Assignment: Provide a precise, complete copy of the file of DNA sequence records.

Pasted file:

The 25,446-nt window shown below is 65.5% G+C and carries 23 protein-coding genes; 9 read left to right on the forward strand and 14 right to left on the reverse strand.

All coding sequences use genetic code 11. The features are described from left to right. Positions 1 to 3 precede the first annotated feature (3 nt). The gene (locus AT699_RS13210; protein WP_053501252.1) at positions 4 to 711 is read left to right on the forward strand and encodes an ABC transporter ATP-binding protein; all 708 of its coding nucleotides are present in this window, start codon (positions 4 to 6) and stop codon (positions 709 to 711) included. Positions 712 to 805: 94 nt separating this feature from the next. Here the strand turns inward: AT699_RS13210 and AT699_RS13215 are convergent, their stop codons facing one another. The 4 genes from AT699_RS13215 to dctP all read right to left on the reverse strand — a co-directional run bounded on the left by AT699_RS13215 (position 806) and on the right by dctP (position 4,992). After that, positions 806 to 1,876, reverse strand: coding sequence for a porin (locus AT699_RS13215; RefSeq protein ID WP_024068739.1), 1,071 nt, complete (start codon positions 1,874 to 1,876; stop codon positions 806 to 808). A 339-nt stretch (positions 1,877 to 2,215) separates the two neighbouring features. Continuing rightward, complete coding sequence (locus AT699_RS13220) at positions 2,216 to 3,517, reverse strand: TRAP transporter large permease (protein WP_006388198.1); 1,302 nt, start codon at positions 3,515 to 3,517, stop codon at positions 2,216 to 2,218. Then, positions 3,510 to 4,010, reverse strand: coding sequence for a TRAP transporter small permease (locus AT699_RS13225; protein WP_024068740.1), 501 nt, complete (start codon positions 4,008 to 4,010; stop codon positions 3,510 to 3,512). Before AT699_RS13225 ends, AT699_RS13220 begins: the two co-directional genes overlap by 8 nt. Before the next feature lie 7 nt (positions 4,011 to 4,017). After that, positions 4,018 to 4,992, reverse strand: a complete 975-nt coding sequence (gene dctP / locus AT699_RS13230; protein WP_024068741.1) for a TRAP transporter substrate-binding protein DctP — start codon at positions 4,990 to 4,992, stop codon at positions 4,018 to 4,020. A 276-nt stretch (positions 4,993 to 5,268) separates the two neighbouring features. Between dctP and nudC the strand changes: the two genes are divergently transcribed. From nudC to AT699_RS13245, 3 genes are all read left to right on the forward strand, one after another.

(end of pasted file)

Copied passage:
The 25,446-nt window shown below is 65.5% G+C and carries 23 protein-coding genes; 9 read left to right on the forward strand and 14 right to left on the reverse strand.

All coding sequences use genetic code 11. The features are described from left to right. Positions 1 to 3 precede the first annotated feature (3 nt). The gene (locus AT699_RS13210; protein WP_053501252.1) at positions 4 to 711 is read left to right on the forward strand and encodes an ABC transporter ATP-binding protein; all 708 of its coding nucleotides are present in this window, start codon (positions 4 to 6) and stop codon (positions 709 to 711) included. Positions 712 to 805: 94 nt separating this feature from the next. Here the strand turns inward: AT699_RS13210 and AT699_RS13215 are convergent, their stop codons facing one another. The 4 genes from AT699_RS13215 to dctP all read right to left on the reverse strand — a co-directional run bounded on the left by AT699_RS13215 (position 806) and on the right by dctP (position 4,992). After that, positions 806 to 1,876, reverse strand: coding sequence for a porin (locus AT699_RS13215; RefSeq protein ID WP_024068739.1), 1,071 nt, complete (start codon positions 1,874 to 1,876; stop codon positions 806 to 808). A 339-nt stretch (positions 1,877 to 2,215) separates the two neighbouring features. Continuing rightward, complete coding sequence (locus AT699_RS13220) at positions 2,216 to 3,517, reverse strand: TRAP transporter large permease (protein WP_006388198.1); 1,302 nt, start codon at positions 3,515 to 3,517, stop codon at positions 2,216 to 2,218. Then, positions 3,510 to 4,010, reverse strand: coding sequence for a TRAP transporter small permease (locus AT699_RS13225; protein WP_024068740.1), 501 nt, complete (start codon positions 4,008 to 4,010; stop codon positions 3,510 to 3,512). Before AT699_RS13225 ends, AT699_RS13220 begins: the two co-directional genes overlap by 8 nt. Before the next feature lie 7 nt (positions 4,011 to 4,017). After that, positions 4,018 to 4,992, reverse strand: a complete 975-nt coding sequence (gene dctP / locus AT699_RS13230; protein WP_024068741.1) for a TRAP transporter substrate-binding protein DctP — start codon at positions 4,990 to 4,992, stop codon at positions 4,018 to 4,020. A 276-nt stretch (positions 4,993 to 5,268) separates the two neighbouring features. Between dctP and nudC the strand changes: the two genes are divergently transcribed. From nudC to AT699_RS13245, 3 genes are all read left to right on the forward strand, one after another.